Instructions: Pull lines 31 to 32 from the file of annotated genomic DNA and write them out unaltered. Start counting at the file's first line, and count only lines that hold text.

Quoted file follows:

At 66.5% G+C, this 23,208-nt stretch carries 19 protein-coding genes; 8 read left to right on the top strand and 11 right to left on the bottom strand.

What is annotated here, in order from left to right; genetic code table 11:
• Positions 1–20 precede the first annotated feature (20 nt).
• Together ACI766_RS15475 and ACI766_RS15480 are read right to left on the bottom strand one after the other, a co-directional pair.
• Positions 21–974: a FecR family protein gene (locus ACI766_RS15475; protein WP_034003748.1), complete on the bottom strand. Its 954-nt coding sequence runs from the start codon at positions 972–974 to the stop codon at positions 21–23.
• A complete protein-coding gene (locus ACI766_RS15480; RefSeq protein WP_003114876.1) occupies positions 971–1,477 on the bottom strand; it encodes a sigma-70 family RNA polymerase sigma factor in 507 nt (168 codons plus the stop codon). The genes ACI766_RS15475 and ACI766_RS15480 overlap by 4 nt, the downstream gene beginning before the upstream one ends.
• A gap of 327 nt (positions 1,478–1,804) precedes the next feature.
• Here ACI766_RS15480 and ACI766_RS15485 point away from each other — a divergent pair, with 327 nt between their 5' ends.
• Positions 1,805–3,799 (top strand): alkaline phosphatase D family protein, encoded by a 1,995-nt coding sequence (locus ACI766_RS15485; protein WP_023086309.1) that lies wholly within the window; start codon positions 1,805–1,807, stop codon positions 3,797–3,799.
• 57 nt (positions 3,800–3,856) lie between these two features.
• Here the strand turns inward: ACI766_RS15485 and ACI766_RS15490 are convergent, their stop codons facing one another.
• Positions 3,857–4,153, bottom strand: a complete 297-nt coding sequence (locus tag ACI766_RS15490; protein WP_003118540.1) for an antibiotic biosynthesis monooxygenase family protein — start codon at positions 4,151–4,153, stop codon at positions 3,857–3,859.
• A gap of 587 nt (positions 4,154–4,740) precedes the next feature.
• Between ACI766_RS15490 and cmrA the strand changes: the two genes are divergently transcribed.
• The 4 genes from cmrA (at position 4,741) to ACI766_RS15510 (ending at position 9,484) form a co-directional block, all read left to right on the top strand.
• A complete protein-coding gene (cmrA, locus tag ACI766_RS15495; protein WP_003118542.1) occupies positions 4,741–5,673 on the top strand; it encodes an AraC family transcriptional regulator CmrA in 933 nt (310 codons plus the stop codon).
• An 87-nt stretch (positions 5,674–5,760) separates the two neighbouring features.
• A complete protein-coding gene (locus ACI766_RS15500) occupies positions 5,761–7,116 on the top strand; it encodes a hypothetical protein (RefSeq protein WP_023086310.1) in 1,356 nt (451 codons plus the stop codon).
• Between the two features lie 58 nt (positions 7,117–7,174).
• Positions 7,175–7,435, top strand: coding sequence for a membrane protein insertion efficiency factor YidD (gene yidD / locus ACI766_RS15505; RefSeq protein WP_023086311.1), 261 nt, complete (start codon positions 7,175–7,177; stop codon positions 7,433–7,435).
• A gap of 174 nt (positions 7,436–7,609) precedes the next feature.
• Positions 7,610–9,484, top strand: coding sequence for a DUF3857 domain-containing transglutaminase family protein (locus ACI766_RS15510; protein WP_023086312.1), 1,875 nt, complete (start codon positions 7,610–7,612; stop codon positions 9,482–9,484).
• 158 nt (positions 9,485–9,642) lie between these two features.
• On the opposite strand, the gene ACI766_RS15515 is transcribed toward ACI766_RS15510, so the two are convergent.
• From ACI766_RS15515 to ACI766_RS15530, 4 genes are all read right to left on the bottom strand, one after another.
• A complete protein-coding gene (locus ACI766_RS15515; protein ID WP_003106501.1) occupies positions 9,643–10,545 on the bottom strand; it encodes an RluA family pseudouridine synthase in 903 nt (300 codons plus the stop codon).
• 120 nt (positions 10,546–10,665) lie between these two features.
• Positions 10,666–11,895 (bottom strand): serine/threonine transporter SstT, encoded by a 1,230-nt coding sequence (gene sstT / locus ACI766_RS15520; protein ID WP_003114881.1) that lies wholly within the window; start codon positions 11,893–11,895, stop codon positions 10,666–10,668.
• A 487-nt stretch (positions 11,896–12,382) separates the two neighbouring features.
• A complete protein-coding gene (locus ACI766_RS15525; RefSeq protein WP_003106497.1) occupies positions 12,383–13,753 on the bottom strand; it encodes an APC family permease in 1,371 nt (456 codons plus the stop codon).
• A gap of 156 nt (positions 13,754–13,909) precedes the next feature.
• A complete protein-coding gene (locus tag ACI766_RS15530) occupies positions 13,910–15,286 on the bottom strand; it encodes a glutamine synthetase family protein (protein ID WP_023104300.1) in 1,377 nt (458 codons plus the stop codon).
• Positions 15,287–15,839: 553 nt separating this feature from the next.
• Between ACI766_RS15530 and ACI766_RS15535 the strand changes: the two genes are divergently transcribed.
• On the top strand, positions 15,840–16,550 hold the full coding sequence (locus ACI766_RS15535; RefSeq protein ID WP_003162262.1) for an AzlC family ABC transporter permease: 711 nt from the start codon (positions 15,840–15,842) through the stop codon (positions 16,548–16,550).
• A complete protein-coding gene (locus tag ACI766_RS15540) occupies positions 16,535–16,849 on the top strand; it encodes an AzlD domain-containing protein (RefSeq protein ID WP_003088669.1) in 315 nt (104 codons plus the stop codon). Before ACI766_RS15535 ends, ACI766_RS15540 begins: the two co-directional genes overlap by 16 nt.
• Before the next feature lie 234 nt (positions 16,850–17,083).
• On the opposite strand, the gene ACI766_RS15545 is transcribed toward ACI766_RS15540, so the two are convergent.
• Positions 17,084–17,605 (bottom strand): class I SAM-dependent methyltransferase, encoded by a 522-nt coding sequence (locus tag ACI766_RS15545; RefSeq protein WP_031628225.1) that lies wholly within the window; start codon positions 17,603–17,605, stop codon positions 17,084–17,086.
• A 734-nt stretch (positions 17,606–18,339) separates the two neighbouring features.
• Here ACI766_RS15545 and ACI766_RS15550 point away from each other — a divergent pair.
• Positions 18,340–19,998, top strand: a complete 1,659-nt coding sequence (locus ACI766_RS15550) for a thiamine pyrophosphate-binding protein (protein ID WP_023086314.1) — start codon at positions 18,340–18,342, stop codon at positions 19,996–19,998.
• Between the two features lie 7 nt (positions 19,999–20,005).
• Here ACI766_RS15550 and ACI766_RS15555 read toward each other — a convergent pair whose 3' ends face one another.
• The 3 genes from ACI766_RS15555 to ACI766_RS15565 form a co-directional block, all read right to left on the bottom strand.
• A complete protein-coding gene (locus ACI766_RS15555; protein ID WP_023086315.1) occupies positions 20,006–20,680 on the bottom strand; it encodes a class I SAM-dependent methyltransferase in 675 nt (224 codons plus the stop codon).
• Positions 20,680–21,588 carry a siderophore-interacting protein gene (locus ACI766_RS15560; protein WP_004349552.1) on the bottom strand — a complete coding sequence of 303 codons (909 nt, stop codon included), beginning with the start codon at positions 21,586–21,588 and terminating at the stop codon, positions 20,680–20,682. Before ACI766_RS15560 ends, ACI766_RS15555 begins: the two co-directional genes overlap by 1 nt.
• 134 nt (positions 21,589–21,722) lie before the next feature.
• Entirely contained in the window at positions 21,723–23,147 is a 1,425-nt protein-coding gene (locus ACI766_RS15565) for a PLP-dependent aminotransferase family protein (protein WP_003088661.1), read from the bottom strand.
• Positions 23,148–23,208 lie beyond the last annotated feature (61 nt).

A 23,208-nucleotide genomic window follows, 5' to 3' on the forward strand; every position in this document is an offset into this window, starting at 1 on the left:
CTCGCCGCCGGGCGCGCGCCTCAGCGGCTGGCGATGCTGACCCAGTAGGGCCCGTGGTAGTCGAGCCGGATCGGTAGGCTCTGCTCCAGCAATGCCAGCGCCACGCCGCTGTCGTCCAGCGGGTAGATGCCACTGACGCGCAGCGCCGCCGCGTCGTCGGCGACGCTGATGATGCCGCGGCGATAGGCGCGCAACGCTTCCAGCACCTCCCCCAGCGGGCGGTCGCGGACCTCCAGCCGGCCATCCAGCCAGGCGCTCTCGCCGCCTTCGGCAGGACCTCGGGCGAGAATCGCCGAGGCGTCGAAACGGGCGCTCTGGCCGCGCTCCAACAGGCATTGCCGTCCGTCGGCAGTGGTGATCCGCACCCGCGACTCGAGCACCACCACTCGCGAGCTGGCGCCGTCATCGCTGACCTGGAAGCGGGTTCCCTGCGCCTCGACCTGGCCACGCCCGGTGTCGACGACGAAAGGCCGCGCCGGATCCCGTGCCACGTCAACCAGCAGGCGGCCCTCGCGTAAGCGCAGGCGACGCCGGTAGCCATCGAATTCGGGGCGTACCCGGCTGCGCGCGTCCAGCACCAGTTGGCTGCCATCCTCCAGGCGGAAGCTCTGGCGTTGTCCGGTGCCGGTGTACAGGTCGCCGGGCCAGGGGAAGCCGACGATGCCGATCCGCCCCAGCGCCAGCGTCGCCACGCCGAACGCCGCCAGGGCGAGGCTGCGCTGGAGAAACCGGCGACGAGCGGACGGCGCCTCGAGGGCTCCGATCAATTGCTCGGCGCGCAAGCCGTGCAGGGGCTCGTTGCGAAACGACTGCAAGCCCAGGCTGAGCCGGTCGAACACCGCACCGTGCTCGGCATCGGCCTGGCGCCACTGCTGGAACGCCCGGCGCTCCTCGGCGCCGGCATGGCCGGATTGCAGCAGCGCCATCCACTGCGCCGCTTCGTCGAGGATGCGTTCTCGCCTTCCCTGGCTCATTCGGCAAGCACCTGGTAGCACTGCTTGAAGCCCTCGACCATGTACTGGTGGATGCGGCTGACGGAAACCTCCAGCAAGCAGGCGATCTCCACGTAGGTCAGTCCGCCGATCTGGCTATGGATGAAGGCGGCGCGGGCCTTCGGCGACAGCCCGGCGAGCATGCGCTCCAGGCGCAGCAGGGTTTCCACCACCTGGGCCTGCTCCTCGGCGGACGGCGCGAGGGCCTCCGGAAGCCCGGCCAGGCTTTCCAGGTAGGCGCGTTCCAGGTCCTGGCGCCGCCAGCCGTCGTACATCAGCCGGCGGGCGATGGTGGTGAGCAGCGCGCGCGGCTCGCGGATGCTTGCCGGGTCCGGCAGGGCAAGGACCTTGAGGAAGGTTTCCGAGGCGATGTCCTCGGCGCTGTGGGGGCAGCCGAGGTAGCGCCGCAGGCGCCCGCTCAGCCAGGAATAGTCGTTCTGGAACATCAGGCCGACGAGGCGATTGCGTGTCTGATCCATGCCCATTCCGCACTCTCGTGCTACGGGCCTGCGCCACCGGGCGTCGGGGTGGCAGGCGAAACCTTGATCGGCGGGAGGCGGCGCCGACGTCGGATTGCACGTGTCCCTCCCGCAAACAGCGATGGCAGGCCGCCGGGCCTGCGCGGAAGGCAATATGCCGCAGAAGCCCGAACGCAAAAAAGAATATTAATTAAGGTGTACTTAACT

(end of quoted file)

• A gap of 156 nt (positions 13,754–13,909) precedes the next feature.
• A complete protein-coding gene (locus tag ACI766_RS15530) occupies positions 13,910–15,286 on the bottom strand; it encodes a glutamine synthetase family protein (protein ID WP_023104300.1) in 1,377 nt (458 codons plus the stop codon).